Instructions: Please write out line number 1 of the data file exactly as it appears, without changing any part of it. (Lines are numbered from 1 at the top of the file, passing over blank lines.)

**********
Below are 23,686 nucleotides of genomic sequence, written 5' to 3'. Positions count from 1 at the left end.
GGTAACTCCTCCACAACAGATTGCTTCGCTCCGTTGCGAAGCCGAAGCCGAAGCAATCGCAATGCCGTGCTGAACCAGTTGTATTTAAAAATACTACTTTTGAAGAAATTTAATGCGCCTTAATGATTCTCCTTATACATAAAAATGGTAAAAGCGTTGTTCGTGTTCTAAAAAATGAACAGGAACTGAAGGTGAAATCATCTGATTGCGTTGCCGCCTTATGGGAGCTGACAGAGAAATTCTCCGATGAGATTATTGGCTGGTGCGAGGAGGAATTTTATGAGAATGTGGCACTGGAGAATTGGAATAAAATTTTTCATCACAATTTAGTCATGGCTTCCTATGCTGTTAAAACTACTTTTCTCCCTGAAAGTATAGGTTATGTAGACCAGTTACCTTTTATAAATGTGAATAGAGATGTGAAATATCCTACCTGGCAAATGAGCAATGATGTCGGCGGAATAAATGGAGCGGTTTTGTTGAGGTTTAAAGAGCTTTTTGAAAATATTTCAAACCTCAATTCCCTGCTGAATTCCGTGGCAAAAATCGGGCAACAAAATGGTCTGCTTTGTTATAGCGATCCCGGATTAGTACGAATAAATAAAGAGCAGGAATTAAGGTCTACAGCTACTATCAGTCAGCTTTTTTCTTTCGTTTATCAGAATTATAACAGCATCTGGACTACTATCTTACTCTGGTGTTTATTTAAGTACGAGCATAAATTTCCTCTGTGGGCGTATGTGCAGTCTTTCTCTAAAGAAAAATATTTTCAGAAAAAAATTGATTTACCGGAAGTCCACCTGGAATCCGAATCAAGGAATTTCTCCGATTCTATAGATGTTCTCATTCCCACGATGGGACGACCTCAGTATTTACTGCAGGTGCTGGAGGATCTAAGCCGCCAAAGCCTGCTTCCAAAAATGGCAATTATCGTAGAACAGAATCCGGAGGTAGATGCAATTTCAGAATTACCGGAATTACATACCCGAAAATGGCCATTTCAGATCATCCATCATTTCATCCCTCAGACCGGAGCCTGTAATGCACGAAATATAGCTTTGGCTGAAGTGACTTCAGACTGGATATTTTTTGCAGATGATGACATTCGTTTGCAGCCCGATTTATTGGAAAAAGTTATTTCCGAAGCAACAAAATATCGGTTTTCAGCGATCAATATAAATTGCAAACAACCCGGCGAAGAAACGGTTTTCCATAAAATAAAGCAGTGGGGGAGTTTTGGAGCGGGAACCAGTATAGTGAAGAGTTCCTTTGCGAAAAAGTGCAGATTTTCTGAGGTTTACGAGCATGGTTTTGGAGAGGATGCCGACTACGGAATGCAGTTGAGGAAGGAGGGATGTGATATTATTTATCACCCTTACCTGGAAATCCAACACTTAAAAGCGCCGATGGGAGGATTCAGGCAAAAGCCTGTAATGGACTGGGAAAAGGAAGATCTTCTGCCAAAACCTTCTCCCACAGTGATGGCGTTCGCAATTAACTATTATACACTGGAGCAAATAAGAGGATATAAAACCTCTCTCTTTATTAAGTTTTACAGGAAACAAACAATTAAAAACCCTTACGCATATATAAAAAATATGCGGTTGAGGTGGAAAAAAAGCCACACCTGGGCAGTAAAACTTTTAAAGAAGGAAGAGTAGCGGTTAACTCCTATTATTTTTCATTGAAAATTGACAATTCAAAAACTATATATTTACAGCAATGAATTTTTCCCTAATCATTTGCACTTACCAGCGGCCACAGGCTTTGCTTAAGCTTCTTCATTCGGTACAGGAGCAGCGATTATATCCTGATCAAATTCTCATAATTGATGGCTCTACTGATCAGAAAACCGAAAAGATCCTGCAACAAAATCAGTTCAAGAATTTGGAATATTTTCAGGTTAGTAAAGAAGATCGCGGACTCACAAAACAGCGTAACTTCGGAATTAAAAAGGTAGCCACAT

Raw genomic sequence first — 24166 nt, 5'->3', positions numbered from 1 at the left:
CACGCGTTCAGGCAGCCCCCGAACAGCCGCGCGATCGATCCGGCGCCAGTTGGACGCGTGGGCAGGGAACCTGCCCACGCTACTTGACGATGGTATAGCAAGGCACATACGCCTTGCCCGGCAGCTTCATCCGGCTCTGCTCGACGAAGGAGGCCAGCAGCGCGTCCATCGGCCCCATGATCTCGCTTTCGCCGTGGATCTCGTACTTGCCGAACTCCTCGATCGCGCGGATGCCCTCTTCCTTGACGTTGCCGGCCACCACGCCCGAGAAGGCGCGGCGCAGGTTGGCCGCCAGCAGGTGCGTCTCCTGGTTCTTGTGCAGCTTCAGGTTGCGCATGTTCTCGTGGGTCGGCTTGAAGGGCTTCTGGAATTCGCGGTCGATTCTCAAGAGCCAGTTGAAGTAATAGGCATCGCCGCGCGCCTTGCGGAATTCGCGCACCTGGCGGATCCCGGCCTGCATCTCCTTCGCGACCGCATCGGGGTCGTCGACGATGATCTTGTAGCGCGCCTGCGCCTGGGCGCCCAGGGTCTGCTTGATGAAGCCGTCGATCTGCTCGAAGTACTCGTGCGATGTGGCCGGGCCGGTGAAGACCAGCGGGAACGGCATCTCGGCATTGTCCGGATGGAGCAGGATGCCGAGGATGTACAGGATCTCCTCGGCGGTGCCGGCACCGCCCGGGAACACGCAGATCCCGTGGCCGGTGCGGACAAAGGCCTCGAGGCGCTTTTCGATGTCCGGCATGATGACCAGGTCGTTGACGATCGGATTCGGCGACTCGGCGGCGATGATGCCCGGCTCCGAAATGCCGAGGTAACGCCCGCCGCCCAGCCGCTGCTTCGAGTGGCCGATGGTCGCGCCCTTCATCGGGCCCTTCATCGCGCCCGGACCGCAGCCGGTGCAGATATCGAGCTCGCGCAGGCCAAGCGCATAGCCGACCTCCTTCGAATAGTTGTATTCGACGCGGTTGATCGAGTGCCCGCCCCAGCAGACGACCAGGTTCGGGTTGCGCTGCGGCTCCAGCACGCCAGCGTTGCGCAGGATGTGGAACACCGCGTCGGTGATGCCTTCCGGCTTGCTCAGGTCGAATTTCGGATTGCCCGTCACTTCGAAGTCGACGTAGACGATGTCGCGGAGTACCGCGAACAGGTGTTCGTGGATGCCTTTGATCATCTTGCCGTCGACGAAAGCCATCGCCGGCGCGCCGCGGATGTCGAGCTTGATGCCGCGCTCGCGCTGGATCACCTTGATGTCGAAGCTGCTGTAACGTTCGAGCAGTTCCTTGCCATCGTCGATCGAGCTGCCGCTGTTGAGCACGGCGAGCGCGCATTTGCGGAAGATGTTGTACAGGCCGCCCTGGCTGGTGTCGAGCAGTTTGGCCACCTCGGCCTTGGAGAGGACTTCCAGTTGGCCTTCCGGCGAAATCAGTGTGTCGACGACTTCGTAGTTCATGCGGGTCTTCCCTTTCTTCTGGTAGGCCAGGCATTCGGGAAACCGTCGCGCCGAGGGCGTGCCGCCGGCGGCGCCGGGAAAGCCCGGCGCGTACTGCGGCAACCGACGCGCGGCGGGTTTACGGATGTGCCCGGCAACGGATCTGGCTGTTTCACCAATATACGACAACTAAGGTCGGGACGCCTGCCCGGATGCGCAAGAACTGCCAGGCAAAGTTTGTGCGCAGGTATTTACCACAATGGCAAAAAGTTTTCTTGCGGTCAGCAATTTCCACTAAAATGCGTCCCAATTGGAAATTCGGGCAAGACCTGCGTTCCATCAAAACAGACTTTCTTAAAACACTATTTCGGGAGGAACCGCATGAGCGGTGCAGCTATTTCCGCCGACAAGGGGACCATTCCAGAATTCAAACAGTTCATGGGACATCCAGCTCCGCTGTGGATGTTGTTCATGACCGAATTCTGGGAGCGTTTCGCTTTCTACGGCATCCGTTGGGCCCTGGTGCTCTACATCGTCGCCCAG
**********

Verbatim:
Below are 23,686 nucleotides of genomic sequence, written 5' to 3'. Positions count from 1 at the left end.